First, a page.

In my high school Jewish history class, we learnt of the idea that the Ba'al Shem Tov might have not even existed. I have also heard this "dispute" from another rabbi recently.

Is there any available articles or information that talks about this subject? Also, if you have any additional information, please post.

2 Answers 2


I think the Ba'al Shem Tov had to have existed in some way (even if it's not the way we've been taught), as I doubt an entire branch of Orthodox Judaism would base itself off the teachings of a ficticious figure. Let me ask you this - if the Besht didn't exist, who made him up?

From a historical standpoint, saying he didn't exist is futile. We have books which belonged to him (such as his siddur), the shul where he taught (which was sadly destroyed by the Nazis, y.s. and has been replaced with a replica), and his grave. Also he is recorded in the 1758 Polish census.

I think with the above evidence, it's pretty clear he existed. I think the question is not "did he actually exist" but rather "did he exist the same way he's presented in all the stories". And now here's where the following quote comes in handy:

"If you don't believe any of the stories of the Besht, you're a heretic, and if you believe all of the them, you're a fool." - Rabbi Shlomo Rabinowicz, the first Radomsker Rebbe

The variation between each of the stories is where the problem arises. In some stories his entire backstory changes. I think we ought to look for which stories come from authentic sources, and throw out the rest. I think a lot has been embellished throughout the years.

  • Comments are not for extended discussion; this conversation has been moved to chat.
    – msh210
    Apr 11, 2018 at 19:02

Aside from the fact there are countless prominent Rabbis from his time who state clearly that they met and learned with him face to face, such a the Maggid of Mezerich, any student of history is aware of the collections of his actual letters (correspondence to his brother and others) which have been reprinted faithfully.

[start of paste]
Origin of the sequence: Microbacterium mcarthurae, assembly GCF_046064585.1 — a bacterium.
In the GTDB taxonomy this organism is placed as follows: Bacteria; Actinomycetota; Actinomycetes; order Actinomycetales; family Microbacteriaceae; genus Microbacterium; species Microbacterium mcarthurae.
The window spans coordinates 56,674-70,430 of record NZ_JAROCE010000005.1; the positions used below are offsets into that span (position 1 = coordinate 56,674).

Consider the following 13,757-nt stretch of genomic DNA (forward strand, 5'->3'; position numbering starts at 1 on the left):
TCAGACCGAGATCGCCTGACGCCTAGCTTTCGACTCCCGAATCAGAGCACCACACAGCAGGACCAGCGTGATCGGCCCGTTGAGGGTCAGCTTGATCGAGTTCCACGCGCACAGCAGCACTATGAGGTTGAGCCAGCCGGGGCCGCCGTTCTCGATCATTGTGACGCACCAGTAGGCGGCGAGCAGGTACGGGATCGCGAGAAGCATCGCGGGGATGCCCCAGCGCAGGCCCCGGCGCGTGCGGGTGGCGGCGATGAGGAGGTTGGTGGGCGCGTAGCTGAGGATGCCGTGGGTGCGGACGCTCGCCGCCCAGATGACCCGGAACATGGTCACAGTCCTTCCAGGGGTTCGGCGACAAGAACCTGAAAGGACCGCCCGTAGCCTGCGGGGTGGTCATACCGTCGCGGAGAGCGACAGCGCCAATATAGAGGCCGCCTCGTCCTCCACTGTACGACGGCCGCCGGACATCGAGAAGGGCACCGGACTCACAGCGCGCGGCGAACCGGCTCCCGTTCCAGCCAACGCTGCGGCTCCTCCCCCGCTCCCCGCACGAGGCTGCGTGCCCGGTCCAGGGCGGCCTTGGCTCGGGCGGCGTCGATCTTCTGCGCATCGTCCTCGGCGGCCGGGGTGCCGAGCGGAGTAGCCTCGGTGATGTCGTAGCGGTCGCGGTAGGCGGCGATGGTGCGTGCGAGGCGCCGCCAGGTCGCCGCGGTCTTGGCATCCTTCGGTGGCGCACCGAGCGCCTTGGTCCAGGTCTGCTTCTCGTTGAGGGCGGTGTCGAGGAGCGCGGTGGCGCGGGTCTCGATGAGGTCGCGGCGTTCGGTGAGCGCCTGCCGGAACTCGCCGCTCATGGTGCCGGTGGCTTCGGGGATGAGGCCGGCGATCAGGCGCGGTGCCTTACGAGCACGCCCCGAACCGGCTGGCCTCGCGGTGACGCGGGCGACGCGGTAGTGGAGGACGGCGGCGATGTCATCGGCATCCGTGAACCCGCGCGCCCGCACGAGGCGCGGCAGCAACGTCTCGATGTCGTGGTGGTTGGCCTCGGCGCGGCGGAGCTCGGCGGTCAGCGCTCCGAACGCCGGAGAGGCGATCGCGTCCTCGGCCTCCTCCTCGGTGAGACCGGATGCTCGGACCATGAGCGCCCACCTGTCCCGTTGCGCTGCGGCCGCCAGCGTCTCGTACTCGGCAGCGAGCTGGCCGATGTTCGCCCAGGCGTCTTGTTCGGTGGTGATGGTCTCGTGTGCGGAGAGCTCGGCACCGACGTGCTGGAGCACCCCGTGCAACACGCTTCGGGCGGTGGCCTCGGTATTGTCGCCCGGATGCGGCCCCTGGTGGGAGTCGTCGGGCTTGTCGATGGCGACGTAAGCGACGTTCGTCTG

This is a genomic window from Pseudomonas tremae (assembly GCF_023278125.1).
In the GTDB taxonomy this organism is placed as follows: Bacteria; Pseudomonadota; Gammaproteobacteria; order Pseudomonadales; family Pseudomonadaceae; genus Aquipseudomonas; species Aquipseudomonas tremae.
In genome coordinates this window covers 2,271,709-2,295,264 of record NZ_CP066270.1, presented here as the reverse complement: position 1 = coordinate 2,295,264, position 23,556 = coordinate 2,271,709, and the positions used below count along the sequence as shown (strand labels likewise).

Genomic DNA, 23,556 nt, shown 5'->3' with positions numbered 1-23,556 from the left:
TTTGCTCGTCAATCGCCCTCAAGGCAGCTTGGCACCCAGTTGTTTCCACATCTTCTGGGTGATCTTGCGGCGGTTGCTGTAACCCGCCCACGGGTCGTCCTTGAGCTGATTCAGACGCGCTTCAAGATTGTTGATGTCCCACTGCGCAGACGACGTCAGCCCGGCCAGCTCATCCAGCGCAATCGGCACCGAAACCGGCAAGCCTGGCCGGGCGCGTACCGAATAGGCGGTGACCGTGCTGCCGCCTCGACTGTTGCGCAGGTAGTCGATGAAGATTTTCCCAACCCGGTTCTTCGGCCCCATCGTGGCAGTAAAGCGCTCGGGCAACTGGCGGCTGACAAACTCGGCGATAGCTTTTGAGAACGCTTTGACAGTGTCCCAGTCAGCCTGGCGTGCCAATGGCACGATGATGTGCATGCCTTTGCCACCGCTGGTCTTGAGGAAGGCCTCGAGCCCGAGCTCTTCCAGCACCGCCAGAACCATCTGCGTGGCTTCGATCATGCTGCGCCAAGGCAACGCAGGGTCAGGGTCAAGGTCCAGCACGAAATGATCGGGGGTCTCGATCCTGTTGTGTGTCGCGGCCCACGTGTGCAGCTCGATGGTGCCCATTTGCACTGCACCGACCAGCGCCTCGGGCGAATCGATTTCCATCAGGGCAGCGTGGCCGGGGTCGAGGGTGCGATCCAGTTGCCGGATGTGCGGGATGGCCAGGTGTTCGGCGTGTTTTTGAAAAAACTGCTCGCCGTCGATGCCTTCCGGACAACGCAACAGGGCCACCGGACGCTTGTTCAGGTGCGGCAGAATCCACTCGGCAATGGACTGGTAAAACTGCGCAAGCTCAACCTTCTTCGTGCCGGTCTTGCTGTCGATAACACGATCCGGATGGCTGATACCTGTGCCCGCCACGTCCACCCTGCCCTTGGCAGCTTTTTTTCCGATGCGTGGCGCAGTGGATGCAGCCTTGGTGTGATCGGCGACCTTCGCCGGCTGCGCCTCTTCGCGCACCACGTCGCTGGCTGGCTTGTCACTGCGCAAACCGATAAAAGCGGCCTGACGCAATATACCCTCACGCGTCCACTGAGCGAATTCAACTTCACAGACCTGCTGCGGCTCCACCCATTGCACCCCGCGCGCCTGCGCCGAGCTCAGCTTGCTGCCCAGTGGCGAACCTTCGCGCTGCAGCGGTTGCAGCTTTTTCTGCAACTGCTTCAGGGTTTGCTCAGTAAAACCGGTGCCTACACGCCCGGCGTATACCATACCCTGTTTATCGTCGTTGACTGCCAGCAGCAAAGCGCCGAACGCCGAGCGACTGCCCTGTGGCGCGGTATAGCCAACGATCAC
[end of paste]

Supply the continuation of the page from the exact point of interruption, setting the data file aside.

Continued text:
One such example is the collection of letters from Sefer Ginzei Nistarot which is a collection of letters from the Ba'al Shem Tov, the Maggid of Mezerich and the Alter Rebbe.

In looking at letter number 8 from the Ba'al Shem Tov's son-in-law to him, it gives a very interesting date and place which is signifigant with another prominent personality in Jewish history. It was written from the city of Tzfat in Israel on Sunday, Yom Rishon of parshat Chukat in the year 5502, which corresponds with 1742. The Ba'al Shem Tov had sent a special package to a Rabbi who was passing through Tzfat at that time, namely Rabbi Chaim Ibn Attar, the Ohr HaChaim. The Ba'al Shem Tov had requested of the Ohr HaChaim to meet him "face to face" via some kabbalistic practice mentioned in his letter. The Ohr HaChaim replied that he no longer did such things because he was only immersing in a mikvah once (per week). But he said they could meet face to face via the kabbalistic practice referred to from Kiddush Levanah when done on Shabbat Kodesh. It adds that the Ohr HaChaim sent gifts to the Ba'al Shem Tov, in return for his package, of two sets of Tefillin boxes made from olive wood from Israel and five gazelle skins all manufactured by G-d fearing people. The importance of this letter is that it corresponds to the exact time when the Ohr HaChaim was on his way to Yerushalayim from Livorno, Italy in the year 1742. Parshat Chukat, when the letter was written, falls out at the beginning of Tammuz which is between the end of June and beginning of July usually.

In his letters, he mentions his father being from the town of Tluste in Ukraine. You may find this link from the town talking about it's connection with the Ba'al Shem Tov. There is a photo of his mother's headstone from before World War II on the page.

He was born in 1698 in the village of Okopy in Ukraine as is mentioned at the Okopy web page.

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